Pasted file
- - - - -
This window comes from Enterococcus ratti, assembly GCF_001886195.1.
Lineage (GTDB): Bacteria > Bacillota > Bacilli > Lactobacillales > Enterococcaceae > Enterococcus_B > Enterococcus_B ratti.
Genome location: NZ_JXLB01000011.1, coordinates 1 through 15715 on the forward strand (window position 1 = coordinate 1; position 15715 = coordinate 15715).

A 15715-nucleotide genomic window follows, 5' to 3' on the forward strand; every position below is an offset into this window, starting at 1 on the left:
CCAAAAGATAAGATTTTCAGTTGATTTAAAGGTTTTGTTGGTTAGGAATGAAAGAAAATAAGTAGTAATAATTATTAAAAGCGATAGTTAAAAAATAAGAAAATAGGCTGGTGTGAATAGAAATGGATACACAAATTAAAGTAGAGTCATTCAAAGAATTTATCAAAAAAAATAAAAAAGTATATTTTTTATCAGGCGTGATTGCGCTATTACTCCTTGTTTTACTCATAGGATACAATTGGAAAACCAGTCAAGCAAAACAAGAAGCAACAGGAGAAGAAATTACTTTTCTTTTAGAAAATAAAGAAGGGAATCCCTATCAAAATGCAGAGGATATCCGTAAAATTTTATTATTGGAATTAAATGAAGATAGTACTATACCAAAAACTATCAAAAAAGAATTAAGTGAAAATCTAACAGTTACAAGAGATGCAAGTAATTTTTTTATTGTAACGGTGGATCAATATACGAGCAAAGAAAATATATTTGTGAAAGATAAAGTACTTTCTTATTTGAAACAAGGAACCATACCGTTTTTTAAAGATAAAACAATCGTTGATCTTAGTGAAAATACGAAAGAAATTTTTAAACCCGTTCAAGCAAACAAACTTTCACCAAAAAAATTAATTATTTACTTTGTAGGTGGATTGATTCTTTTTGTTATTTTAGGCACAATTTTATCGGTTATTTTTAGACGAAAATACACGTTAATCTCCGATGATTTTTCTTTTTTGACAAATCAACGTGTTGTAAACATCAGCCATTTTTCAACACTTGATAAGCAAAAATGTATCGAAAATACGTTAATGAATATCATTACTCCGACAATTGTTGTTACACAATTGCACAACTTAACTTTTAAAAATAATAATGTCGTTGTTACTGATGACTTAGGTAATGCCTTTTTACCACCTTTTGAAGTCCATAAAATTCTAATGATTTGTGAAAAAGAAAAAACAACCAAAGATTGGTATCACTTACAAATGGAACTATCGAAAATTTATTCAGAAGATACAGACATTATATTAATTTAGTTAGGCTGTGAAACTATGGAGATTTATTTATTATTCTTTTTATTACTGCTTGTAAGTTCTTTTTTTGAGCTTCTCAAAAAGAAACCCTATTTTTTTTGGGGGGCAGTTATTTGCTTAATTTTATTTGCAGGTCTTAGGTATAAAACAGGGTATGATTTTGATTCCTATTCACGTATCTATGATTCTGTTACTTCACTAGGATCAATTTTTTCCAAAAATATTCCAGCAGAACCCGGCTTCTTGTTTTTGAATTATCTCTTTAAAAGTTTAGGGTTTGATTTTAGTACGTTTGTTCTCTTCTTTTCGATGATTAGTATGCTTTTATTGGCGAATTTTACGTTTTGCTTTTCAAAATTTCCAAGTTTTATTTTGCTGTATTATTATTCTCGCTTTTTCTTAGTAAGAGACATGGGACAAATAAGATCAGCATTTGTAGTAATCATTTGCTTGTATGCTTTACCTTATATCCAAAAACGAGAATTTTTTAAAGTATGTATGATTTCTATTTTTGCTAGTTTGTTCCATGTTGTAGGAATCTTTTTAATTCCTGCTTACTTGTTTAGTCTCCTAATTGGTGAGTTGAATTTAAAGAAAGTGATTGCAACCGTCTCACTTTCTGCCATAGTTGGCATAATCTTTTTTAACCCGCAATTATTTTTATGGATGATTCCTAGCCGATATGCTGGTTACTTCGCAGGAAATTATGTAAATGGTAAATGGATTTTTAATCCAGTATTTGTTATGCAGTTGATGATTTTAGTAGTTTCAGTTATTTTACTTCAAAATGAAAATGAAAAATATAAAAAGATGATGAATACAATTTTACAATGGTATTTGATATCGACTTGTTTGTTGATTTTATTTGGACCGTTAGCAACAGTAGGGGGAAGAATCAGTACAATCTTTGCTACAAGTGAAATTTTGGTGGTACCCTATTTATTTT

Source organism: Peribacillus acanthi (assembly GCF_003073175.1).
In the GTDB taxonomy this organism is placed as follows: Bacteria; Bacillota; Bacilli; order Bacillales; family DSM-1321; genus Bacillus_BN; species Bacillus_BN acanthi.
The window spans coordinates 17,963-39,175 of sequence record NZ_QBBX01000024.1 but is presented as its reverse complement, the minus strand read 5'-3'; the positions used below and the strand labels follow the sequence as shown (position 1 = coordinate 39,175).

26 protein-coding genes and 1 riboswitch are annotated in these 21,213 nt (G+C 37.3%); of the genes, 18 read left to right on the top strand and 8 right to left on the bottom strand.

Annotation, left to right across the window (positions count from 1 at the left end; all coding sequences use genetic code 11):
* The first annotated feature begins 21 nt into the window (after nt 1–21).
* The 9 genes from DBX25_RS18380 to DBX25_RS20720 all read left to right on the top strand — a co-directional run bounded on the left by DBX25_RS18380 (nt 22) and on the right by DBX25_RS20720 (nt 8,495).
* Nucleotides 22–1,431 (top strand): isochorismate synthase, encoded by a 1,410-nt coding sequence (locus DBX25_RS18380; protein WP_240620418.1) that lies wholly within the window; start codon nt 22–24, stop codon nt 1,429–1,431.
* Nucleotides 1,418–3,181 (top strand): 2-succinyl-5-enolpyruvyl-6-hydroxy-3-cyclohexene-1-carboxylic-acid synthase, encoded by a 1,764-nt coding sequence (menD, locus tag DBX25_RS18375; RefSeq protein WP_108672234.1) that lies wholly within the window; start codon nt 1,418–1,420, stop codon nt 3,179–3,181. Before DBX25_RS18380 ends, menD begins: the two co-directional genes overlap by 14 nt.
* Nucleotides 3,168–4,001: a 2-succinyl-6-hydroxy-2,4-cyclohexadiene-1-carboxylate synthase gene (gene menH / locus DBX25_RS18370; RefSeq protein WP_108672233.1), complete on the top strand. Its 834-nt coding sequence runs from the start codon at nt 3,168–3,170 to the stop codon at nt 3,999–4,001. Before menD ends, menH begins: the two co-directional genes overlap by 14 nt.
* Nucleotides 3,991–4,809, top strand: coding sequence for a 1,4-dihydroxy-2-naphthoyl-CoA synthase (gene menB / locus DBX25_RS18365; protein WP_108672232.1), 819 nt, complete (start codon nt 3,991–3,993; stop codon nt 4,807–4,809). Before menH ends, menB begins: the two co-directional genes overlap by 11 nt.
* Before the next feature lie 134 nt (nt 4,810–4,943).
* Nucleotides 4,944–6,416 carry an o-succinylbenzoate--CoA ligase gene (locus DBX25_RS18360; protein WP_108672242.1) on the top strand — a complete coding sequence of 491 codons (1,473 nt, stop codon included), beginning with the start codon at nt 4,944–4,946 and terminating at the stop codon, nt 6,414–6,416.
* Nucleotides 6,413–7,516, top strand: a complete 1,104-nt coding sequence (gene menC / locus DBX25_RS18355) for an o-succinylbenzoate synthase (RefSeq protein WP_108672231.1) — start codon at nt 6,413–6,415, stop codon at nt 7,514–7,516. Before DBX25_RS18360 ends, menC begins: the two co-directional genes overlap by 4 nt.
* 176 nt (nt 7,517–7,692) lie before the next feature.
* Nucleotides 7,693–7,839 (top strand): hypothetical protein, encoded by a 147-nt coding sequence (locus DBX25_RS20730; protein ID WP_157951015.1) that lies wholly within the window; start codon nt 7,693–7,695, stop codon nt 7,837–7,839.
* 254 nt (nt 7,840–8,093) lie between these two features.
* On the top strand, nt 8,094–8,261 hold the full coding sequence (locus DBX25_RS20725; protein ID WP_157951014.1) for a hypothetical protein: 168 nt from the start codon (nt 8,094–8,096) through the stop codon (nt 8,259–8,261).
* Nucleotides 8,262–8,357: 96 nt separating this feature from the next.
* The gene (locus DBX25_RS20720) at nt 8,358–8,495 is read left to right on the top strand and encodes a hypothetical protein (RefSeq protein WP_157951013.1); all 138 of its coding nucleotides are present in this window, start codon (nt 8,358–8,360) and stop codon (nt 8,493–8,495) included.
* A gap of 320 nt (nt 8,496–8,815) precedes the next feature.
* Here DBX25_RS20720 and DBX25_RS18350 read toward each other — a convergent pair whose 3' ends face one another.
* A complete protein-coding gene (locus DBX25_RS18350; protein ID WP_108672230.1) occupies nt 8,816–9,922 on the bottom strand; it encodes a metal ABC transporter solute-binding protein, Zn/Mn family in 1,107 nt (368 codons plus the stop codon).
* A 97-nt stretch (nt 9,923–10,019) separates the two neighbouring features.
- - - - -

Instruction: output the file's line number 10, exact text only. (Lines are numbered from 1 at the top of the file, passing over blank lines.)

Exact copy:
Annotation, left to right across the window (positions count from 1 at the left end; all coding sequences use genetic code 11):